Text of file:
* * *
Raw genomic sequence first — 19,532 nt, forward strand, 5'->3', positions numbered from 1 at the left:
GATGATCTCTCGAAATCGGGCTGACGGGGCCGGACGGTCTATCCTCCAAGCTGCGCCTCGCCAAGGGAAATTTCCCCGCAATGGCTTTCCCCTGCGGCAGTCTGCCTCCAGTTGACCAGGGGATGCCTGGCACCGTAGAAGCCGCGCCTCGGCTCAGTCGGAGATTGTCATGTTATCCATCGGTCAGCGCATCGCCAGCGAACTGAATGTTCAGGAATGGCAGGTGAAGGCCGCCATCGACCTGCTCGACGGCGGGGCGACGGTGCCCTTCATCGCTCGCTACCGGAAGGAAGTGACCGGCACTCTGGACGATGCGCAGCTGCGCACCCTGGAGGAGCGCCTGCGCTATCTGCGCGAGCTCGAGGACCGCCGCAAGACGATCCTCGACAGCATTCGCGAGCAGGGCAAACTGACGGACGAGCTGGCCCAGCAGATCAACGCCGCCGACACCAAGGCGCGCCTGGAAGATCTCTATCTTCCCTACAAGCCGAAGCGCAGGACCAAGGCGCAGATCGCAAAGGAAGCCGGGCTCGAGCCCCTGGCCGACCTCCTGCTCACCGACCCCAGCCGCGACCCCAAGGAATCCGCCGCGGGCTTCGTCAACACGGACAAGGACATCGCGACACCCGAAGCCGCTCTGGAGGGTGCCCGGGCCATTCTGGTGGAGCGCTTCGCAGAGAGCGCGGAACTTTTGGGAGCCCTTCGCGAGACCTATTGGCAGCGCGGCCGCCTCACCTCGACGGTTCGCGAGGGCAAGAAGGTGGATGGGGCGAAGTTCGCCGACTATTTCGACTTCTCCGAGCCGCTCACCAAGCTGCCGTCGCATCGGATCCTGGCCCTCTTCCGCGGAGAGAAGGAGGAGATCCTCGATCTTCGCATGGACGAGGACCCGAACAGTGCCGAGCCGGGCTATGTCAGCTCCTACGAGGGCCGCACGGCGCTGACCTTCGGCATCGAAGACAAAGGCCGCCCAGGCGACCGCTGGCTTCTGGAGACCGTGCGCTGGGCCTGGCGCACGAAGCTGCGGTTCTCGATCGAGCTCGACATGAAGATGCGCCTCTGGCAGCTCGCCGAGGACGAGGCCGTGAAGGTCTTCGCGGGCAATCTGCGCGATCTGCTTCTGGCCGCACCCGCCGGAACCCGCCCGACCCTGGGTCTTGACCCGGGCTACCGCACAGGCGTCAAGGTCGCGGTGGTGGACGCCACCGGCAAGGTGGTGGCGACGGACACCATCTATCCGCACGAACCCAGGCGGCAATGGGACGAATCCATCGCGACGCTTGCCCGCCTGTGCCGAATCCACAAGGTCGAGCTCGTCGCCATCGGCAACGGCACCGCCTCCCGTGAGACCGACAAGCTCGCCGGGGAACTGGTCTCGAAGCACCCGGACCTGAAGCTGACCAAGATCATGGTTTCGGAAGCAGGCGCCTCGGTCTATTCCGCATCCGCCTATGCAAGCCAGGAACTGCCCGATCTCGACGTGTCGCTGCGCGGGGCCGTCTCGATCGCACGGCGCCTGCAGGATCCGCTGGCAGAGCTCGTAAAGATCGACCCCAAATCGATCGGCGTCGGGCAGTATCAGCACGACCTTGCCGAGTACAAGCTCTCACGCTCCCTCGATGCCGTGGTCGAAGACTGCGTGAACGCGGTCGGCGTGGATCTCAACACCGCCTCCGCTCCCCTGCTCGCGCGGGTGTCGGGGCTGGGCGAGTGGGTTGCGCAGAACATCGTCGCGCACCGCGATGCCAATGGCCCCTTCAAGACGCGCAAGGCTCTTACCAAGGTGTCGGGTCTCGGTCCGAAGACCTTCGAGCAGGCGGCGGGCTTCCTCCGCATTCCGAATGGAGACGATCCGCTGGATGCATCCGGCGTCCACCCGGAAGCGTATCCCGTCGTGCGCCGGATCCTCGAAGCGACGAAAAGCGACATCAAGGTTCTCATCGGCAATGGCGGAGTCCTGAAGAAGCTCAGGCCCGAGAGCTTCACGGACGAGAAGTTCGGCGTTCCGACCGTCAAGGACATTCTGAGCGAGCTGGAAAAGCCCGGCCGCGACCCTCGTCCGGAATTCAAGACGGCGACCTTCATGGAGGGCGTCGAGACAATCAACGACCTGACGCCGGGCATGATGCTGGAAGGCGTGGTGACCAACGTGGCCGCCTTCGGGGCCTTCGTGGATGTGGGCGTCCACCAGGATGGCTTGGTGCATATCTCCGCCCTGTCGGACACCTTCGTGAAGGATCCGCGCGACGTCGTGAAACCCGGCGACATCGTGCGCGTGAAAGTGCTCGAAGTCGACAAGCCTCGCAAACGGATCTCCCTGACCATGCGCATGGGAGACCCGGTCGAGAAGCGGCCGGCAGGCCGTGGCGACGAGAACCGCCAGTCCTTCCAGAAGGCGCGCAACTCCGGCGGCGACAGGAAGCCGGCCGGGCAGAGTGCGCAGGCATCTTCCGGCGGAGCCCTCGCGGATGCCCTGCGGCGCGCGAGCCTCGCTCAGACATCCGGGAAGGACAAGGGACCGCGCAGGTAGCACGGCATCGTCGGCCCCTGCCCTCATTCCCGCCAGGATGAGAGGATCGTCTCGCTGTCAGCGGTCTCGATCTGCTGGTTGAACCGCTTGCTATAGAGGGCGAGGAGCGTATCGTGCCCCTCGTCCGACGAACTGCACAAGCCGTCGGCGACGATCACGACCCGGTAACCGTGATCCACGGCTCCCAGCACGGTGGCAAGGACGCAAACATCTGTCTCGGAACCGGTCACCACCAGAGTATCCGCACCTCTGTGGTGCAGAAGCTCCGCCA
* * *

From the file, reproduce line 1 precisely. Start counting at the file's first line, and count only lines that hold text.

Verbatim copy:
Raw genomic sequence first — 19,532 nt, forward strand, 5'->3', positions numbered from 1 at the left: